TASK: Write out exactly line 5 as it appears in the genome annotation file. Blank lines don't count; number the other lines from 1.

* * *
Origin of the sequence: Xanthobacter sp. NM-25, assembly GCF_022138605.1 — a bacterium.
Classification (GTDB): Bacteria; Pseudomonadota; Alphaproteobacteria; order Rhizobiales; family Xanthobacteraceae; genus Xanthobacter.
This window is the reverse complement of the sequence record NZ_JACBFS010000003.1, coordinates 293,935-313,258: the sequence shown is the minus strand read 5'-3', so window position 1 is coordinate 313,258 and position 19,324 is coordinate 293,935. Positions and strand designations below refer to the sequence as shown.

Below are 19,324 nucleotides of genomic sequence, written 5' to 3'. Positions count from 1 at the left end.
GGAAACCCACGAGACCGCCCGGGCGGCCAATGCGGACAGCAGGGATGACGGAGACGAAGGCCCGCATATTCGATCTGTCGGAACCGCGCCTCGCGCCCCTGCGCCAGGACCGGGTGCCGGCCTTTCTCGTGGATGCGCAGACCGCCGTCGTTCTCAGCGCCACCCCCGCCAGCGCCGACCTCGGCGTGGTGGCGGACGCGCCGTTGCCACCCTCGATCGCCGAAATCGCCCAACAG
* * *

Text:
GGAAACCCACGAGACCGCCCGGGCGGCCAATGCGGACAGCAGGGATGACGGAGACGAAGGCCCGCATATTCGATCTGTCGGAACCGCGCCTCGCGCCCCTGCGCCAGGACCGGGTGCCGGCCTTTCTCGTGGATGCGCAGACCGCCGTCGTTCTCAGCGCCACCCCCGCCAGCGCCGACCTCGGCGTGGTGGCGGACGCGCCGTTGCCACCCTCGATCGCCGAAATCGCCCAACAG